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Libyan Group Denies Role In U.S. Consulate Attack

Ansar al-Sharia, the ultraconservative armed Islamist group accused of taking part in the attack that killed the U.S. ambassador and three other Americans in Benghazi, Libya, denies it was involved. But the group's leadership stopped short of condemning the deadly attack. A top U.S. counterterrorism official says they are looking at the group in connection with the assault.

Ansar al-Sharia is one of the most powerful Islamist militias in eastern Libya. The brigade claims hundreds of men who fought, with U.S. and NATO support, to unseat strongman Moammar Gadhafi last year.

It has now made itself a vital part of the patchwork security apparatus in Libya's second-largest city, guarding hospitals and solving tribal and family disputes. It's certainly not a secret cell. Its headquarters are marked with a sign outside, as are its vehicles.

But if the United States had hoped to remake post-Gaddafi Libya into a secular democracy in its own image, it's not a vision these men share. They agreed to a rare interview with me.

"We are trying to show the people that Islam is the solution to their problems, said Mohammed Zahawi, the head of Ansar al-Sharia. "As for those bankrupt calls for Western democracy, liberalism and secularism, what did democracy give to the West? Social collapse, moral collapse, economic collapse?"

The West, he said, has nothing to offer Libya. As other Libyans celebrated the country's first free elections, this group rejected the democratic process entirely. In their interpretation, only God's law applies.

Ansar al-Sharia follows the most literal interpretation of Islam — a narrow view that would ban mingling of the sexes and what they consider Western vices. Their rejection of any U.S. hand in reshaping Libya is so vehement that they're willing to relinquish Libya's lifeblood: its vast oil reserves — the reason they believe the Obama administration helped them in the first place.

"They can have the petrol if they want, so long as they just leave us alone," Zahawi said. "We waive our rights to petrol, let them take it, just don't intervene in implementing our religion and Islamic law."

This talk strikes fear among not only Western observers but also many Libyans, even in the conservative city of Benghazi, where many worry about the group's intolerance.

While most Libyans eagerly share their stories with Western journalists, the leaders of this group would only meet with me on the condition that my face, hands and hair were covered.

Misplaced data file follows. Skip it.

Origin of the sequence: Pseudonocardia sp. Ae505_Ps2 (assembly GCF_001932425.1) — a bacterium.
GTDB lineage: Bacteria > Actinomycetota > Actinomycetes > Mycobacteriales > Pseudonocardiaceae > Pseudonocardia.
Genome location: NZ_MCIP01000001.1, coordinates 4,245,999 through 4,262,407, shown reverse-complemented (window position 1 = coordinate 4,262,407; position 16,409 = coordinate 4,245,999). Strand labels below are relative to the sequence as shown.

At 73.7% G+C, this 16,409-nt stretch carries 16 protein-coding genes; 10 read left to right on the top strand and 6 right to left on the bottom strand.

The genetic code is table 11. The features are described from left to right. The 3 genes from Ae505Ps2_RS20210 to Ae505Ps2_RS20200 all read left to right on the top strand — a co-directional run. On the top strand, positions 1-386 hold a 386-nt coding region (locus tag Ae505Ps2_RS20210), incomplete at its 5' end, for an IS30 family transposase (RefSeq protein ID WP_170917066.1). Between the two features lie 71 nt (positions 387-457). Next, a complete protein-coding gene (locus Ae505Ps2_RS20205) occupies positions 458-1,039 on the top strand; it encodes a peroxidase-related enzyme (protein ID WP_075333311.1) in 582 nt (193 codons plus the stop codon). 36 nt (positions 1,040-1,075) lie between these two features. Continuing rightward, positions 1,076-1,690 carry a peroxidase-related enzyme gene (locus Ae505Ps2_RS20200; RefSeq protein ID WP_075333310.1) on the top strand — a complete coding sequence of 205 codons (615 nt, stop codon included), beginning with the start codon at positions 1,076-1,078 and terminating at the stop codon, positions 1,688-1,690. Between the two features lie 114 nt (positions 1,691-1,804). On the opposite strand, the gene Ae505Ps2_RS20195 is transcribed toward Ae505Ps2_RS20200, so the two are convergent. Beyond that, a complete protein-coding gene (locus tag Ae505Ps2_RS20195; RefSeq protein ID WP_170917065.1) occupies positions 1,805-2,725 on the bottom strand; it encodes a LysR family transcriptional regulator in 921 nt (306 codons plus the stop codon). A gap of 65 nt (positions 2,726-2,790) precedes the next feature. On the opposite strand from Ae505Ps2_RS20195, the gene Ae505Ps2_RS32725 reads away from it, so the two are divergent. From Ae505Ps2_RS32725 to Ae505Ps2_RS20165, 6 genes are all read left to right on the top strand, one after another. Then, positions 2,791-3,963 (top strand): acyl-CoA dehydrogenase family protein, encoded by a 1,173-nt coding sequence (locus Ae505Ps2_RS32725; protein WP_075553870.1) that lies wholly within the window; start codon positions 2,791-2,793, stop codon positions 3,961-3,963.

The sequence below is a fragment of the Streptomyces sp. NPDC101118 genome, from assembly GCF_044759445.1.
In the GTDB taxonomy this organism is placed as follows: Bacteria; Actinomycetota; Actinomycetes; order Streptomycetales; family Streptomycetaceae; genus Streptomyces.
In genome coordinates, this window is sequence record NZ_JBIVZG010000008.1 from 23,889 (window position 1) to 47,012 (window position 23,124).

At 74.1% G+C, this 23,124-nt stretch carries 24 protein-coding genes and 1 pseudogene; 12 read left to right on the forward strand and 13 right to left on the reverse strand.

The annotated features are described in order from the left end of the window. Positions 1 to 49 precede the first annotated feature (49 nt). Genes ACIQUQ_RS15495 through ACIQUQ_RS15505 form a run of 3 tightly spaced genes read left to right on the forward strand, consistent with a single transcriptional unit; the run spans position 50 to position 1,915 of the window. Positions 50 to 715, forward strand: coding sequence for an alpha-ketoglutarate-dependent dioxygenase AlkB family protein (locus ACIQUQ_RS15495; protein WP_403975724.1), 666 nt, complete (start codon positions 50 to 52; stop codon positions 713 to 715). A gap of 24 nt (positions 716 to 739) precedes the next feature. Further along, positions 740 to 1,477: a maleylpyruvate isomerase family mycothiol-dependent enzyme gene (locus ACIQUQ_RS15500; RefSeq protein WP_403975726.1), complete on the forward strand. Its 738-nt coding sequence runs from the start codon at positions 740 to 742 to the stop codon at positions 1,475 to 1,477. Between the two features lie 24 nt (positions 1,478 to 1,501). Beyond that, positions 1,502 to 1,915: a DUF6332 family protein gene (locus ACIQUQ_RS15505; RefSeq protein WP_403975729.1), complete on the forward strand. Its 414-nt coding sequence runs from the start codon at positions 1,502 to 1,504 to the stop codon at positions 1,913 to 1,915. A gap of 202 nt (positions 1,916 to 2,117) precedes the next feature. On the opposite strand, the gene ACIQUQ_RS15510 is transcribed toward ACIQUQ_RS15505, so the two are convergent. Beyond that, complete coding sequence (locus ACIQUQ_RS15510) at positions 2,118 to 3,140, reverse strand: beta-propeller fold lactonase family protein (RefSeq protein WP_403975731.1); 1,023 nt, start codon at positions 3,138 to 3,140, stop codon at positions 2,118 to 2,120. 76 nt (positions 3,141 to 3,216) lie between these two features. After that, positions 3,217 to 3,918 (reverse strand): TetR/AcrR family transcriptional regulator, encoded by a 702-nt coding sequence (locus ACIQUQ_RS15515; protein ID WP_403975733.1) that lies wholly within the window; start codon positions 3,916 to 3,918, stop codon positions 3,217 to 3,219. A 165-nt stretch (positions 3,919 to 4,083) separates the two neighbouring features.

Even then, although I was shrouded in black, they only addressed the male translator and turned their chairs to avoid looking at me.

As unpopular as their views may be among fellow Libyans, their role is too important to drive them out. The gaping security vacuum and a weak transitional government has led to rising crime and drug use. Ansar al-Sharia has stepped in to fill the void, helping residents sort out family problems and solve petty crime in the total absence of a working justice system.

That's the role Ansar al-Sharia wants to emphasize. It denies all links to al-Qaida and any role in the attack that killed the U.S. ambassador and three other American staffers.

The accusation, Zahawi said, is just part of a propaganda war by liberals to undermine them.

"The liberals and secularists were all raised in the West. They were raised in openness, nakedness and decay. They know that in an Islamic state, they can't get to their vices. That's why they are waging a war against Islam," Zahawi said.

Another leader of the group, Nasser Tarshani, dismissed claims by defacto head of state Mohamed Magariaf that al-Qaida used some members of Ansar al-Sharia to carry out the attack.

"If he has proof of that, let him show it," Tarshani said. "Now any political movement that wants to win, they use the al-Qaida scarecrow. We know this game. It's obvious."

They're not interested in provoking the West right now. At the same time, they definitely don't consider America a friend and have no interest in pursuing warm relations with the country that was instrumental in toppling their old oppressor.

"We do not want to enter a struggle that we have no strength for; we are trying to introduce the just and right Islam," Tarshani said.

Any American attempts to retaliate for the death of its personnel would backfire, the leaders say. At that point it could even draw al-Qaida into the fight over the future of this fragile transitional nation.

Copyright 2021 NPR. To see more, visit https://www.npr.org.

Leila Fadel is a national correspondent for NPR based in Los Angeles, covering issues of culture, diversity, and race.